Tomas Lopez, 21, says he was fired for leaving his lifeguard chair on Hallendale Beach in southern Florida to save a swimmer who was drowning in an area outside of his patrol zone. NBC's Mark Potter reports.
A Hallandale Beach, Fla., lifeguard said he was fired after he left his post to rescue a man drowning outside the zone he was hired to patrol.
Lifeguard Tomas Lopez told NBC 6 that on Monday he was alerted by beachgoers that a man was struggling in the water, which was part of unguarded territory outside the lifeguard zone. He said he raced out to try and help him. A sign warning beachgoers to swim at their own risk separates the two zones.
"I was on stand, and guests came up to me and told me there was someone drowning, that people were screaming and so I started running in the direction,” he said.
Now, two other lifeguards say they have also been fired over failing to agree with the company policy, and four others say they have quit in protest.
The president of the company, Jeff Ellis, could only confirm that one employee was let go, and as many as three have resigned, said Hallandale Beach spokesman Peter Dobens.
Ellis said in a statement to NBC 6 Wednesday afternoon that the company is reviewing the situation.
"On radio I heard Tommy saying, ‘I'm going for a rescue but it’s out of our zone,’” said Kalok Geng, one his coworkers who has quit.
Their manager told him not to go and to call 911, Geng added.
By the time Lopez got to the man, beachgoers had managed to pull him out of the water.
"I put him in the recovery position, which we are trained to do, and I had a nurse come and help me,” Lopez said.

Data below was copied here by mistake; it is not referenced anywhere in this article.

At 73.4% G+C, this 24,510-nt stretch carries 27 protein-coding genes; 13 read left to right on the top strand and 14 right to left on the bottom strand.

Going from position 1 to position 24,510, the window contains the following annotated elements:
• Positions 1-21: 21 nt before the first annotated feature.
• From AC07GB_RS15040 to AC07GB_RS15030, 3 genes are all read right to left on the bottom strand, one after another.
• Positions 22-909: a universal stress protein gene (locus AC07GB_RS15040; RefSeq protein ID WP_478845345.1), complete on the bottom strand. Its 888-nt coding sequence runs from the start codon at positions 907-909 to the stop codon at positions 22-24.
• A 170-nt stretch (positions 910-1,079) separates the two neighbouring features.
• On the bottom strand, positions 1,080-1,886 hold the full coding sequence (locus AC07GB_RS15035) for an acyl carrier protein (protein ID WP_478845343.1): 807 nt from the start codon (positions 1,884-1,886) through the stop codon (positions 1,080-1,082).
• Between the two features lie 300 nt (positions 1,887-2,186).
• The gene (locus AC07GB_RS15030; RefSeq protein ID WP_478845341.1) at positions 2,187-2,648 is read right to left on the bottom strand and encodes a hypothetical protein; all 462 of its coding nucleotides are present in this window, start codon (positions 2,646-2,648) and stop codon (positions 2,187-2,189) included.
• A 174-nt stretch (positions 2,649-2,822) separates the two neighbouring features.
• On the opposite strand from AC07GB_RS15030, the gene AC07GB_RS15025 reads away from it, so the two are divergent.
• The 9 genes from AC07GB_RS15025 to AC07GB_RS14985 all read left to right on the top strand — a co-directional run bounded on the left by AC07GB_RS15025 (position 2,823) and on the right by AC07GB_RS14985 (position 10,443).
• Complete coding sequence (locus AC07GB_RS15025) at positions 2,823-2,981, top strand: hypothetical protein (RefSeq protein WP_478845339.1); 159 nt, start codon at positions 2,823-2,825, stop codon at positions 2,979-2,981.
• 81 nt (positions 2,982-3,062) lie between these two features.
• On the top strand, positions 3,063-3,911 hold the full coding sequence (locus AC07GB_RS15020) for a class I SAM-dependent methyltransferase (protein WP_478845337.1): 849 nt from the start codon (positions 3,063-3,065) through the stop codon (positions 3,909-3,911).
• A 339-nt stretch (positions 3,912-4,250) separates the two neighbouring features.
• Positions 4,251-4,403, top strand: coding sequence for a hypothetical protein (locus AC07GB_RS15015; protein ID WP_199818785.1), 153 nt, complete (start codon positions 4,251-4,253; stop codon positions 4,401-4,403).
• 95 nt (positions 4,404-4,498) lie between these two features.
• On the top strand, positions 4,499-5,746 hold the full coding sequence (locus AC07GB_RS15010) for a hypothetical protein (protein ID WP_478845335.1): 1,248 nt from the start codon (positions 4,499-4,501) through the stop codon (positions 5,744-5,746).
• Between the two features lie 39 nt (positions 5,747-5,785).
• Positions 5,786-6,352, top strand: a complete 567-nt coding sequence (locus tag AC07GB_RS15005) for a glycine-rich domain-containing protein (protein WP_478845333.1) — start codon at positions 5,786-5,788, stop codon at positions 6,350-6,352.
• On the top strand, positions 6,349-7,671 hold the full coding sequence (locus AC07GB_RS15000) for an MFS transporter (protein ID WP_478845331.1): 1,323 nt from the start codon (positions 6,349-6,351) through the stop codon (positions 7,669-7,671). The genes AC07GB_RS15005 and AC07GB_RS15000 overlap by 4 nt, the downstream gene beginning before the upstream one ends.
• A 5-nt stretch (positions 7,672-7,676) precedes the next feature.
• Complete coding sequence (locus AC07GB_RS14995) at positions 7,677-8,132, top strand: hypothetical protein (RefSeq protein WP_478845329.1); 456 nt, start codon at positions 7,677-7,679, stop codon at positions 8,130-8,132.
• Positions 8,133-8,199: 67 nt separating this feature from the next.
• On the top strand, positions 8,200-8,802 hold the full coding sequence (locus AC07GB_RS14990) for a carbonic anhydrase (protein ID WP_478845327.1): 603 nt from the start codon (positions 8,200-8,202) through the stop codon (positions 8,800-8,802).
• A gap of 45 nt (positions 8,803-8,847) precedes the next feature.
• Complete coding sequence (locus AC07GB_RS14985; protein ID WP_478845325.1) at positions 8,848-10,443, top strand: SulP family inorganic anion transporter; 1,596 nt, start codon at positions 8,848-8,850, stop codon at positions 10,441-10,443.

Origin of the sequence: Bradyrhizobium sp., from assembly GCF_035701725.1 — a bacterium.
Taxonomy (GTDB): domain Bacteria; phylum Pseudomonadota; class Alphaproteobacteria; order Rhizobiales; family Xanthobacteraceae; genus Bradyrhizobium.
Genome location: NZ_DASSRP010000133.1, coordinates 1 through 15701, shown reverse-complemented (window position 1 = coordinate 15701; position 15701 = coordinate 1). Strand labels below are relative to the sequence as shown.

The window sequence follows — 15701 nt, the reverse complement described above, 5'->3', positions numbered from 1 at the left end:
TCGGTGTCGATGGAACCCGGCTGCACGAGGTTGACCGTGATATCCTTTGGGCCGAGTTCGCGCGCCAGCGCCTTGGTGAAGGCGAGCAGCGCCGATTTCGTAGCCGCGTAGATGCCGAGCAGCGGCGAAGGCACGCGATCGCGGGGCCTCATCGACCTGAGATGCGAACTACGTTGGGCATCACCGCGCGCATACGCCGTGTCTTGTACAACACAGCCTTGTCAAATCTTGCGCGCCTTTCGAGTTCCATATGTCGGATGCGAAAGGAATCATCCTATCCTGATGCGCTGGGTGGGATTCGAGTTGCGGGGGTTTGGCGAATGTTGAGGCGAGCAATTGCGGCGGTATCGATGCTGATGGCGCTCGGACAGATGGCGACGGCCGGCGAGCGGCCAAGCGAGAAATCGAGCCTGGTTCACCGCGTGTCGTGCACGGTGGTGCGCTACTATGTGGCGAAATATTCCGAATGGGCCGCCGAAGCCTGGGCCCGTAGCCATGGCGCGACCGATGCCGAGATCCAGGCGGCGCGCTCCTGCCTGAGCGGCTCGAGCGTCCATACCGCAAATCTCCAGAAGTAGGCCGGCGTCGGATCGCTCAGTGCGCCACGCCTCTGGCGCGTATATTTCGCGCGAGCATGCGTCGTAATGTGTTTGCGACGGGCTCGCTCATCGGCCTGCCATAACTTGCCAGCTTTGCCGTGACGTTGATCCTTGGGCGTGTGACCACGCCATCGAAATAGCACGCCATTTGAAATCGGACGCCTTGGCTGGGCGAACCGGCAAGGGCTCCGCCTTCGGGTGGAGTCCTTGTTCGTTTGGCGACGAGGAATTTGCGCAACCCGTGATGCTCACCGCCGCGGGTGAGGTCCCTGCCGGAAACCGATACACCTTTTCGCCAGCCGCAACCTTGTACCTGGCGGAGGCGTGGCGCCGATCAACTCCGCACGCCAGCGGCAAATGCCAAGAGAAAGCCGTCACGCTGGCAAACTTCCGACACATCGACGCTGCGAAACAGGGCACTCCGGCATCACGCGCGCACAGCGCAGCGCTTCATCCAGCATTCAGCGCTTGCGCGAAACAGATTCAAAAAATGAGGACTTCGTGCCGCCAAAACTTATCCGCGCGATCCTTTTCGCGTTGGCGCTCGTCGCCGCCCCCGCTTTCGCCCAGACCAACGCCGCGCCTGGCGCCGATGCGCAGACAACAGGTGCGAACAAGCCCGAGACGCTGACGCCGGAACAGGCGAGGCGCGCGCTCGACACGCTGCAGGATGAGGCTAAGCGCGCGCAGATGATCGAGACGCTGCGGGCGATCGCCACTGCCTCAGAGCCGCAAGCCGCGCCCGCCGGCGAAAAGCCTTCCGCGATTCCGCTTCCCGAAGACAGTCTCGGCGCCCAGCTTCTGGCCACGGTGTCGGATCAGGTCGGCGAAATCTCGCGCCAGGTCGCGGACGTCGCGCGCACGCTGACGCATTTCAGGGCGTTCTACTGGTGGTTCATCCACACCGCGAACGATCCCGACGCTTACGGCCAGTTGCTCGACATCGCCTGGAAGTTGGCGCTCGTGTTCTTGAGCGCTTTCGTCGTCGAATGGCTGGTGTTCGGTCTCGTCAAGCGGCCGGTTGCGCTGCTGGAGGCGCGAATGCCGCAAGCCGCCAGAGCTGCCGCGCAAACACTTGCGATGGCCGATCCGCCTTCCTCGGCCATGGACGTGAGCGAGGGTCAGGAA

The man was rushed to Aventura Hospital, where he is in intensive care, according to the South Florida Sun Sentinel.
When Lopez returned to his post, he knew what was next.
"And I’m like, I'm going to lose my job, aren't I?” he recalled saying.
Lopez said he knew that wasn’t in his zone, but he said he couldn't sit back.
"I was prepared for it,” he said of his firing. “It wasn't too much of an upset because I had my morals intact over my job.”
The city of Hallandale Beach hired Jeff Ellis Management to provide lifeguards for the beach.
Supervisor Susan Ellis, who was on lifeguard duty Wednesday, said she had no comment.
“If he was well-intentioned and tried to do what he believed was the right thing, even if he deviated from policy, I'm not sure termination was the right thing to do,” Ellis said of Lopez in his statement.
Ellis added that he needs to know exactly what happened.
“Once this investigation is complete, if we did something inappropriately, we will make it right. That includes offering him his employment back if he was terminated in haste,” he said.
Ellis is expected in Hallandale Beach Thursday to oversee a full investigation into the matter, Dobens said. He added that the city will wait for the results of the investigation.
"The city's position is if there's an actual emergency, the lifeguard should assist instead of waiting for a perceived emergency," Dobens said.
Dobens assured residents the beach was protected and continues to be protected.
"There's no way I'm agreeing with the company. If I see someone dying or they need my help, I'm going to go help them, because that’s my job,” said Zoard Janko, one of lifeguards.
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